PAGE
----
Irritable Bowel Syndrome (IBS) is a common digestive disorder. There’s no cure for IBS, but it’s possible to learn how to manage symptoms and get back to feeling good. Food is an essential component of digestion, so it makes sense that diet plays a major role in managing IBS symptoms.
Food and IBS
You can find lots of information online about food and IBS. It can be challenging to tell fact from fiction. A dietitian who specializes in IBS can help you make a dietary plan to manage symptoms.
There are some simple dietary changes that might make a significant difference in IBS symptoms. It’s often recommended to try some small changes before doing a major diet overhaul. Here are some top food tips that are commonly recommended by dietitians.
Pay Attention to How you Eat
How you eat can be just as important as what you eat. Eating regular meals spread throughout the day instead of only one large meal may help. Small snacks can also be included between meals.
Take time to eat slowly and mindfully. Turn off screens and avoid distractions so you can focus on your food. Chew your food well before swallowing. After all, digestion starts in the mouth.
Swallow Less Air
Carbonated drinks, such as pop and beer, cause us to swallow air. Any air you swallow will only have two options: come back up as a burp or travel the whole journey through the intestines and out the other end. Avoiding fizzy drinks can help to decrease gas and bloating.
Avoid Gut Stimulants
Caffeine and alcohol are gut stimulants and common symptom triggers, especially if you experience diarrhea. In addition, very spicy foods may worsen IBS symptoms.
Fibre is a very important nutrient for gut health. If you experience constipation and currently have a low fibre intake, eating more fibre-rich foods may help. Fibre is found in whole plant foods such as fruits, vegetables, whole grains, nuts, seeds and legumes. Juices do not contain fibre, so it’s better to eat the whole fruit or vegetable.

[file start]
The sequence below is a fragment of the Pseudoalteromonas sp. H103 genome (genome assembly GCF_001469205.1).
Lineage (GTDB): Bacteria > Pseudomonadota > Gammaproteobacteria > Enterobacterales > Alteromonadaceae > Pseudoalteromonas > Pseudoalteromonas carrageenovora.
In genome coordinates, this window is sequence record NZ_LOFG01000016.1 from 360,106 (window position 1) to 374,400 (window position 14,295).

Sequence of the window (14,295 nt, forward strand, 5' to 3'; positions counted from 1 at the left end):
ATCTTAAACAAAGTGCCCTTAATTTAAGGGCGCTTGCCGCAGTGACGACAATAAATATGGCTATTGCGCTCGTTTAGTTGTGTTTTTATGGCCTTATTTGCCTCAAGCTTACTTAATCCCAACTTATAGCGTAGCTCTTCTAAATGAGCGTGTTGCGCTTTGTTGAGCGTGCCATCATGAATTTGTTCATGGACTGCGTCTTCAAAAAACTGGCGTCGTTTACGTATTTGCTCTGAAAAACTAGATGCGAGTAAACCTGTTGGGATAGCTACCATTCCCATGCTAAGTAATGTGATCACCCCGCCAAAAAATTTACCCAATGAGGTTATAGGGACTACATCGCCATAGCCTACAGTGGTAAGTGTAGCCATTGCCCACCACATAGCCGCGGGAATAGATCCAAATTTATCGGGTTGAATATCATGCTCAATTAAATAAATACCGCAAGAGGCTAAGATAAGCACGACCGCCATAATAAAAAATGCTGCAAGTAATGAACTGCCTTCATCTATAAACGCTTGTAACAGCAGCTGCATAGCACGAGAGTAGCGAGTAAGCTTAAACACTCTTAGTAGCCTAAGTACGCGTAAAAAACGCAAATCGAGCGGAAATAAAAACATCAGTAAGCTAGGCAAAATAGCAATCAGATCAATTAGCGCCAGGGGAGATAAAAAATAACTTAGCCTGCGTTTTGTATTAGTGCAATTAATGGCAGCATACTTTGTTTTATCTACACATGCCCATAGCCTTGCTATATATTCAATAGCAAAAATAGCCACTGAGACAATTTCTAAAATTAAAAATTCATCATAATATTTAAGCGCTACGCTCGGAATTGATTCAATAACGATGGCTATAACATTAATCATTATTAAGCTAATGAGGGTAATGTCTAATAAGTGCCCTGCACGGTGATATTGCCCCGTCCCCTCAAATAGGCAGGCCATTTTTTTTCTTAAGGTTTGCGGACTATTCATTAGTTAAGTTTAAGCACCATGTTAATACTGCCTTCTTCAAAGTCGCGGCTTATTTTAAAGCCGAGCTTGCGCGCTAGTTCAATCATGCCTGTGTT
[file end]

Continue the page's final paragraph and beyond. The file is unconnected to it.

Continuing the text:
If you make a goal to eat more fibre, it is essential to increase your intake slowly. Suddenly eating way more fibre can cause cramping. Take it slow by adding one extra high fibre food a day.
Stay hydrated by drinking at least 8 cups of water or other fluids per day. Drinking water is especially important when increasing fibre intake.
Water is best for hydration. Tea and coffee also count toward your daily fluid intake.
If you ever find yourself wondering if you are dehydrated, take a look at the colour of your urine. It should be clear or pale yellow. If it’s yellow or dark yellow that’s a sign to drink more fluids.
If you experience diarrhea, sugar alcohols can make it even worse. Sugar alcohols are actually a type of artificial sweetener, not an alcoholic drink. Common sugar alcohols are sorbitol, mannitol, maltitol, xylitol and isomalt. They are frequently found in low sugar candies and gums.
Sometimes small dietary changes can get IBS symptoms under control. Other times, these changes might not be enough. The Low FODMAP Diet is typically the next dietary change to try.
The Low FODMAP Diet is a medical diet designed to help people with IBS identify which foods trigger symptoms. Researchers have found that it can help three out of four people with IBS. It takes some time and effort, but it can make a huge difference in how you feel. Consider enlisting the help of an experienced FODMAP dietitian to support you along the way.